Either Pearson’s chi-squared test or Fisher’s exact test was used to test the hypothesis of the relationship between maternal and pregnancy variables and NB with birthyear and assess the difference in proportions between LBW and maternal age groups in term infants. Analyses were considered statistically significant if p < 0.05. Data were presented in a Microsoft Excel spreadsheet and analyzed using IBM SPSS 25 software.

This research was submitted to the Research Ethics Committee of the School of Public Health of the State and Health Department of Santa Catarina and received a favorable opinion (number: 5,079,025) in November 2021.


Table 1 describes maternal, pregnancy, and neonatal characteristics using quantitative variables. The mean maternal age was 27.1 years (SD = 6.5, range 10–64 years); the number of LBs and the mean number of fetal deaths and abortions were 0.9 and 0.2, respectively; gestational age was 38.5 weeks (SD = 2.2) and the mean number of antenatal consultations was 8.1; the mean month of initiation of antenatal care was 2.5 months (SD = 1.3); and birth weight was 3,217 grams (SD = 552.3) and the median was 3,250 grams.

Table 1. Description of the characteristics of newborns in Santa Catarina from 2010 to 2019.
Table 1. Description of the characteristics of newborns in Santa Catarina from 2010 to 2019.
Caption: sd=standard deviation; CI: Confidence Interval of 95%. Source: Information System on Live Births SC. 2010-2019.

Table 2 shows the prevalence of LBW in full-term pregnancies (37–41 weeks of gestation) according to maternal age group and other variables. It was higher among mothers without education (none) and black women than mothers with 12 or more years of education (p < 0.001). The prevalence of LBW was also high in pregnancies of mothers without antenatal care (p < 0.001), those aged 40 years or over (11.8%), and mothers who had antenatal care from the 5th month of pregnancy onward.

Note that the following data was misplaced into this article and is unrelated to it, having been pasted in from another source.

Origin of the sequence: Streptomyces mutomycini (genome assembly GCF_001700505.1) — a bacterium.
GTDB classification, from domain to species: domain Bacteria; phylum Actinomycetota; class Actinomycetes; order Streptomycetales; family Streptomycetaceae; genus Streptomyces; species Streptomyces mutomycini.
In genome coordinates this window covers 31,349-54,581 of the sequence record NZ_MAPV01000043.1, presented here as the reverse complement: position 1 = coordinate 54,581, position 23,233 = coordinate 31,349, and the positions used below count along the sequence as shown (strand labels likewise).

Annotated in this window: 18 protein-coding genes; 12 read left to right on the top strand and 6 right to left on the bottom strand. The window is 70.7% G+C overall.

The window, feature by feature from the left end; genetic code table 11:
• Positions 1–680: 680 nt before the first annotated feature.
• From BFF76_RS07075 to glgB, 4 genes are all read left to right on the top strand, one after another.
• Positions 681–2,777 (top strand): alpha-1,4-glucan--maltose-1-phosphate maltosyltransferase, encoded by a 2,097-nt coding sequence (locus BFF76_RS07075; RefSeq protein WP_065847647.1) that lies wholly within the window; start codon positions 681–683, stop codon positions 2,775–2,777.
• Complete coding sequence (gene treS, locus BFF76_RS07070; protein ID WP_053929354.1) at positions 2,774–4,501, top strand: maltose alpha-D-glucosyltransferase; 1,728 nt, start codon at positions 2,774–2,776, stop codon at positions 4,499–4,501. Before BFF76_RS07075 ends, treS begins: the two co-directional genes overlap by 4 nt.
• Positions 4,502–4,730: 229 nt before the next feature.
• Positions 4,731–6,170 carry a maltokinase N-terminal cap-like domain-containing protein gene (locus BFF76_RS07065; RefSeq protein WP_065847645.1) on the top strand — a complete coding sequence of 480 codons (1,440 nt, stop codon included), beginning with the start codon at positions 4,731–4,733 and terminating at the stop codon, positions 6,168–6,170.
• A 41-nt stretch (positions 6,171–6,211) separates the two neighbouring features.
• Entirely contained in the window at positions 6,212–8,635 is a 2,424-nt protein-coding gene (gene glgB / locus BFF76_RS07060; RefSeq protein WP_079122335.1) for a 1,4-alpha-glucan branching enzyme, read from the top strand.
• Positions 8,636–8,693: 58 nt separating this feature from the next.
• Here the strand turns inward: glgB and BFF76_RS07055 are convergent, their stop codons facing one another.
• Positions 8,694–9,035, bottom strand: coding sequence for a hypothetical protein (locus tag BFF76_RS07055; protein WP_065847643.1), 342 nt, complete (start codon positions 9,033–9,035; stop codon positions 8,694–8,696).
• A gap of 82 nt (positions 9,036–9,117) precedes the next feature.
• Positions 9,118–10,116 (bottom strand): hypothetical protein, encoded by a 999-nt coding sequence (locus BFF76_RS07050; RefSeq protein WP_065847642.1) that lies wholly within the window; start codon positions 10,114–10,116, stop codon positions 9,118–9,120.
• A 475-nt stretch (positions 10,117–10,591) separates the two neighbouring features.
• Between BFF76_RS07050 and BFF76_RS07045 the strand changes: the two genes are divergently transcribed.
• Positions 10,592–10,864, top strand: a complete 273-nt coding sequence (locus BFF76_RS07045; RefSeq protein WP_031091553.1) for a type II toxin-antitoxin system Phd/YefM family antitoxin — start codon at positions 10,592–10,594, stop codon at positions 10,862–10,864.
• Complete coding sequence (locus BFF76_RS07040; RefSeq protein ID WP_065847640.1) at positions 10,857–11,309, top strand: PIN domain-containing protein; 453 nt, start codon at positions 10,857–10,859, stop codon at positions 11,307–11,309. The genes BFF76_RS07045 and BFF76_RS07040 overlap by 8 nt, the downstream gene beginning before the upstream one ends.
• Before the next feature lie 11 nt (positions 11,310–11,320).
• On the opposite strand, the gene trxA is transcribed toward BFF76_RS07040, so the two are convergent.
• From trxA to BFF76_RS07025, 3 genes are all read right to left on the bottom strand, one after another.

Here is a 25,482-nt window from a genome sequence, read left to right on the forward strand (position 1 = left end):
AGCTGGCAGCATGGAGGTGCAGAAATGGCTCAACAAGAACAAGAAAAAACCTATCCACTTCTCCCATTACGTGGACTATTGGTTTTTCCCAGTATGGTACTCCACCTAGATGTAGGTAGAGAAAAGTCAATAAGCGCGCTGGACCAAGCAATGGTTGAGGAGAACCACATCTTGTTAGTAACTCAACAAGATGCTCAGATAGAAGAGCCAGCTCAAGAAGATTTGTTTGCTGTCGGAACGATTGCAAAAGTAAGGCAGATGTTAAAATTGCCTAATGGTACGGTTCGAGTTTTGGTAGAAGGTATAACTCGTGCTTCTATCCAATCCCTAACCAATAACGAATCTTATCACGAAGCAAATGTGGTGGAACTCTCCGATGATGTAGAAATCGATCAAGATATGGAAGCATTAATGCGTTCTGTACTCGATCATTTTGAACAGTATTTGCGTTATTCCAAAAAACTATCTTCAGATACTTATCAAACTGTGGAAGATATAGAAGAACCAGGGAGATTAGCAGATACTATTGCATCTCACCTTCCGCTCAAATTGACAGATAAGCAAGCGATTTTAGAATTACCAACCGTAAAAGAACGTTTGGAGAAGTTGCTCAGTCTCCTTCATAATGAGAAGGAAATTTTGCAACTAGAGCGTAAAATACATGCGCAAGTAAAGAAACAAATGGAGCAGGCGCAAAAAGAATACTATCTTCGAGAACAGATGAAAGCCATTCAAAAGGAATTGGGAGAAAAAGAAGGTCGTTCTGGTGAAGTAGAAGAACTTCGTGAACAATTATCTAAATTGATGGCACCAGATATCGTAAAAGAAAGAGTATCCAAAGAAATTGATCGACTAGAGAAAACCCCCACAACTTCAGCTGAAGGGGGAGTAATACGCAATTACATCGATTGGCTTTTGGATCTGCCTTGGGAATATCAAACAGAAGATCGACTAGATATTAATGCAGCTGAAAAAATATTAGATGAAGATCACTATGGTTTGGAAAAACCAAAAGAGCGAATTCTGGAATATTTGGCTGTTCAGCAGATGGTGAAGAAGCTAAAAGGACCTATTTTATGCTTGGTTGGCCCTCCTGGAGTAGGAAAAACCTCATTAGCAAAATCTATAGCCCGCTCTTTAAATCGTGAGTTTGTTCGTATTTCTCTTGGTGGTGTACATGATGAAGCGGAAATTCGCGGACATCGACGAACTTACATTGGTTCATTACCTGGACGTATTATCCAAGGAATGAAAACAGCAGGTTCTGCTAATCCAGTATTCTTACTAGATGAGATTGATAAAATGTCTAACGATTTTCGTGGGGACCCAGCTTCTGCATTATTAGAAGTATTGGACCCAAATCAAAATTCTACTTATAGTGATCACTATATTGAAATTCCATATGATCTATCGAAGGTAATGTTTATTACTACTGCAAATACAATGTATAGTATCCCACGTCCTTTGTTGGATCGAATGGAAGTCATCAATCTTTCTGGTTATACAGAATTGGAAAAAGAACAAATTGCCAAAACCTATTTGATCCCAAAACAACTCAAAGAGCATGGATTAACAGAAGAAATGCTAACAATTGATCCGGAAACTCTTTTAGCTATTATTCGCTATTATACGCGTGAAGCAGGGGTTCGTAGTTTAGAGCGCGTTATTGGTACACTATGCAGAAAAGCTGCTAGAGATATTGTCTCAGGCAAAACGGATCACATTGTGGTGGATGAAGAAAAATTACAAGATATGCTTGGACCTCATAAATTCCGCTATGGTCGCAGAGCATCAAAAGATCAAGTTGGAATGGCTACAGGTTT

Table 2. Prevalence of low birth weight in full-term pregnancies (37 to 41 weeks of gestation), according to maternal age group and other variables. Santa Catarina, 2010 - 2019.
Table 2. Prevalence of low birth weight in full-term pregnancies (37 to 41 weeks of gestation), according to maternal age group and other variables. Santa Catarina, 2010 - 2019.
Legend: NB= Newborn.
† Fisher'sexact test.

The frequency of low birth weight was 7.8% on average, with slight variations (7.8 to 7.9%) throughout the decade studied.

Table 3 shows the prevalence of LBW according to the maternal age group and characteristics of the newborn. This was high in female newborns (p < 0.001) and in those with an identified anomaly (p < 0.001), and these differences were observed for all maternal age groups. In addition, neonates with good vitality on the APGAR scores at 1 and 5 minutes had a low prevalence of LBW (p < 0.001).

Table 3. Prevalence of low birth weight, according to maternal age group and characteristics of the newborn. Santa Catarina, 2010 to 2019.
Table 3. Prevalence of low birth weight, according to maternal age group and characteristics of the newborn. Santa Catarina, 2010 to 2019.
Legend: NB= Newborn.
† Fisher'sexact test.
A higher percentage of LBW was observed in NB of women aged 40 years or older (10.8%) than that of women aged 10–19 years (8.5%) (p < 0.001).

The frequency of LBW was high in NB of women aged 40 years or older (4.5%) and low in those aged 25–29 years (3.0%) (p < 0.001).

During the decade studied, there was a higher frequency of mothers aged 35 to 39 and 40 or over, an increase in the percentage of mothers with 12 or more years of schooling of brown race/color, and with a stable union. There was also an increase in the frequency of women with one living child, with a fetal loss and miscarriage and with a cesarean delivery and an increase in the percentage of women with 7 or more prenatal consultations, as well as a higher frequency of women who started prenatal care in the first month of pregnancy. Double pregnancies increased, as did the frequency of vaginal deliveries, although cesarean deliveries were more frequent in all years. Regarding newborns, there was an increase in the frequency of white births, but the frequency of low birth weight remained practically unchanged during the period (7.8 to 7.9%). Most newborns showed good vitality on the 1st minute and 5th minute Apgar scores.

The differences in frequencies between the beginning and end of these variables were statistically significant (p<0.001), except for birth weight (p=0.103).